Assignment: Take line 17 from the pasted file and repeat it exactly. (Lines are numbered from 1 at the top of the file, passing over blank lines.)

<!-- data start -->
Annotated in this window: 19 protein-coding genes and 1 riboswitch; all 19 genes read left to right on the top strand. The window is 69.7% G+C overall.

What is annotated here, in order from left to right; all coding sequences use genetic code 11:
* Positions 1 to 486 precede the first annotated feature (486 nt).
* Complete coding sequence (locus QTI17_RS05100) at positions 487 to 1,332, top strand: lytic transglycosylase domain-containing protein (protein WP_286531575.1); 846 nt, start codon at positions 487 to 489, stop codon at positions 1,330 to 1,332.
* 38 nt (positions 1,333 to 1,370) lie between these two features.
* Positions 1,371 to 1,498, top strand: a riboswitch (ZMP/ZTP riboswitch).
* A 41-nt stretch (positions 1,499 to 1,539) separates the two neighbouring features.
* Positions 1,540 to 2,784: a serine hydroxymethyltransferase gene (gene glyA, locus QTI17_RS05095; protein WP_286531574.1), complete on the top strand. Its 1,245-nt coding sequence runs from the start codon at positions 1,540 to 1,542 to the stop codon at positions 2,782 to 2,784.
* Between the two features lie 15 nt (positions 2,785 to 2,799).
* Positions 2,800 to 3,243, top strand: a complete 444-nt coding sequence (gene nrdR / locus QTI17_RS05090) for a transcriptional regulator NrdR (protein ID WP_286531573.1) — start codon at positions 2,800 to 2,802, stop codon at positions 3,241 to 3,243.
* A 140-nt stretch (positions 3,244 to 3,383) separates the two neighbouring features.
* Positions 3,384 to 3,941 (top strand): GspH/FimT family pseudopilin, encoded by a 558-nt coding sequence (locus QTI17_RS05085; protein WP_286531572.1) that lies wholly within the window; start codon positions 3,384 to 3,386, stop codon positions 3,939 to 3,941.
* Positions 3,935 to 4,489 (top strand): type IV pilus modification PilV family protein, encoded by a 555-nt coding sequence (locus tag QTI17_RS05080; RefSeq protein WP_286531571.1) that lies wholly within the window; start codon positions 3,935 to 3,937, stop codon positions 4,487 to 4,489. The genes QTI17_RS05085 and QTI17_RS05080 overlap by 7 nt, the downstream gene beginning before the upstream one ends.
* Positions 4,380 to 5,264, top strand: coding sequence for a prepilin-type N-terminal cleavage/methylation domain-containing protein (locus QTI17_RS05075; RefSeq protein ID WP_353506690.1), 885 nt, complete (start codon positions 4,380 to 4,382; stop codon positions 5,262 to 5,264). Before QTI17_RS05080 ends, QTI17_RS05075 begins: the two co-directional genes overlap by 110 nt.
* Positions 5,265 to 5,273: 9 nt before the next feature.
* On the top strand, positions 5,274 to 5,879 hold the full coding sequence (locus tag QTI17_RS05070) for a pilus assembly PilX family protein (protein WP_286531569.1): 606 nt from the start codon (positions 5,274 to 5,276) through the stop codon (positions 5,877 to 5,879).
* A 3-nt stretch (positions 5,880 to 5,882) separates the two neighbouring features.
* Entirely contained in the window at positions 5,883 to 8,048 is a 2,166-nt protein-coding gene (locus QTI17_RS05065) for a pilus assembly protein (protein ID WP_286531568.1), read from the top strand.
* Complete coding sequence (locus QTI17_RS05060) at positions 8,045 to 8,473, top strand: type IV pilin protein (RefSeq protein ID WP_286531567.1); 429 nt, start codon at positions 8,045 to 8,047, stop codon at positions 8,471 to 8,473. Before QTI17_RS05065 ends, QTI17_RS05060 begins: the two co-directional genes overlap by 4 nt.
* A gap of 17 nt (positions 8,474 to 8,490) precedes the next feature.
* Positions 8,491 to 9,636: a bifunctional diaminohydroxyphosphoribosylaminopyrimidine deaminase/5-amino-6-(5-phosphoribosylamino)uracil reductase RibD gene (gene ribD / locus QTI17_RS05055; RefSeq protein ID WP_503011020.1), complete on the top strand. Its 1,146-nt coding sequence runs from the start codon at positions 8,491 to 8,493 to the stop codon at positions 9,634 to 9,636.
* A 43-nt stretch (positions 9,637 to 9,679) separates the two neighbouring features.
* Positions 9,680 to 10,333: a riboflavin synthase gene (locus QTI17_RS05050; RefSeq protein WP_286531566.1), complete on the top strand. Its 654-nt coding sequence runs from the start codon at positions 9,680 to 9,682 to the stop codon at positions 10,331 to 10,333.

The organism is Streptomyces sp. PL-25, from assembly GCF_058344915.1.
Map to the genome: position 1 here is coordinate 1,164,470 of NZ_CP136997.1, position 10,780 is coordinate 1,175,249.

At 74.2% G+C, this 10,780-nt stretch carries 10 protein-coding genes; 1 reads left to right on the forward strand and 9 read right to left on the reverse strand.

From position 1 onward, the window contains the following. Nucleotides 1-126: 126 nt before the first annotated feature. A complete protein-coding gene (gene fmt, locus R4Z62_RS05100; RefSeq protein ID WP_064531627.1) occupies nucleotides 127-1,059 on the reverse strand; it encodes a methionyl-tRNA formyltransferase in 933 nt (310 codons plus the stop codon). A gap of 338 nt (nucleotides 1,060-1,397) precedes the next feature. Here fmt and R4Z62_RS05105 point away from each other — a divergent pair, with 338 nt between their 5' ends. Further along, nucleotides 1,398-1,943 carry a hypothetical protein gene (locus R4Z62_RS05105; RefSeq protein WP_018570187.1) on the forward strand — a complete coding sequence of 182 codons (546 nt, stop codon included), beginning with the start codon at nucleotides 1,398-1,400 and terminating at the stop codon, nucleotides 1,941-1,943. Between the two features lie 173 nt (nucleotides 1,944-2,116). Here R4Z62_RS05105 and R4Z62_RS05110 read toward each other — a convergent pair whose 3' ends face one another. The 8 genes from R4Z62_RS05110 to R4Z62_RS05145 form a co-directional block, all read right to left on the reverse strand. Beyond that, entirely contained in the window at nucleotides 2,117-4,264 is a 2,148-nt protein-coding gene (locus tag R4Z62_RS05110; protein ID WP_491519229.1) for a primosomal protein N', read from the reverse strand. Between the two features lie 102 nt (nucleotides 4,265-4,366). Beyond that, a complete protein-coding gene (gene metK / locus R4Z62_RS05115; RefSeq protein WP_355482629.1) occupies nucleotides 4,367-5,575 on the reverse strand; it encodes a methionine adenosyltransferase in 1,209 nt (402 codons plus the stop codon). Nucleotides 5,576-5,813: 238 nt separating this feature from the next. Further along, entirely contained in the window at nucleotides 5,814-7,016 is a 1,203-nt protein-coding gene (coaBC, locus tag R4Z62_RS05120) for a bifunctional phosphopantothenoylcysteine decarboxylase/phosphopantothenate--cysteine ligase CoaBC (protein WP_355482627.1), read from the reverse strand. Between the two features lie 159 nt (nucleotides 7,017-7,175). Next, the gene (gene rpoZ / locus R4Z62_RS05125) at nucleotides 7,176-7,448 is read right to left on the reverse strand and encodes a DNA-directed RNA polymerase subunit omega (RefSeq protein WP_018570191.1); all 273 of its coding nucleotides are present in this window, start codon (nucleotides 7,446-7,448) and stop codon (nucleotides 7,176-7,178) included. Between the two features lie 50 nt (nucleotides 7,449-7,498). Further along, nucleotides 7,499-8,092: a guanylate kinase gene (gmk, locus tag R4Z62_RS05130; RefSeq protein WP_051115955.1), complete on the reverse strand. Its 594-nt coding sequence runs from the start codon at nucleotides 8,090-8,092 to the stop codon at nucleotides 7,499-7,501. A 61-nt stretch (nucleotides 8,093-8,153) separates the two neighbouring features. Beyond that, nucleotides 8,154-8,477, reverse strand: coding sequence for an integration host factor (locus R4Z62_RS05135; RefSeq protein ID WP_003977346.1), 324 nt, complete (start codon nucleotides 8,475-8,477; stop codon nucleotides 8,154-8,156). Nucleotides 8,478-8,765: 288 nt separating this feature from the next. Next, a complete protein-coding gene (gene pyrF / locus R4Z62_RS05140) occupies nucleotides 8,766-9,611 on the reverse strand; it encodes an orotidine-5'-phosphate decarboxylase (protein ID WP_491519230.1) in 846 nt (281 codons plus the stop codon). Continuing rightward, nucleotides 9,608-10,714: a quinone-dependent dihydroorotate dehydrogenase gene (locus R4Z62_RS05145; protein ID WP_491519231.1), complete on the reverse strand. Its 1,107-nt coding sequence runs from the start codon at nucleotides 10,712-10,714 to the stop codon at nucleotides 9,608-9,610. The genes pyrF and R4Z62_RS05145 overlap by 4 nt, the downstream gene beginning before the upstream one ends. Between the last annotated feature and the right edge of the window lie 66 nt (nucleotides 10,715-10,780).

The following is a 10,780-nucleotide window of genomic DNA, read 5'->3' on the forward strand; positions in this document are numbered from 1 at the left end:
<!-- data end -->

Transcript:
* A 3-nt stretch (positions 5,880 to 5,882) separates the two neighbouring features.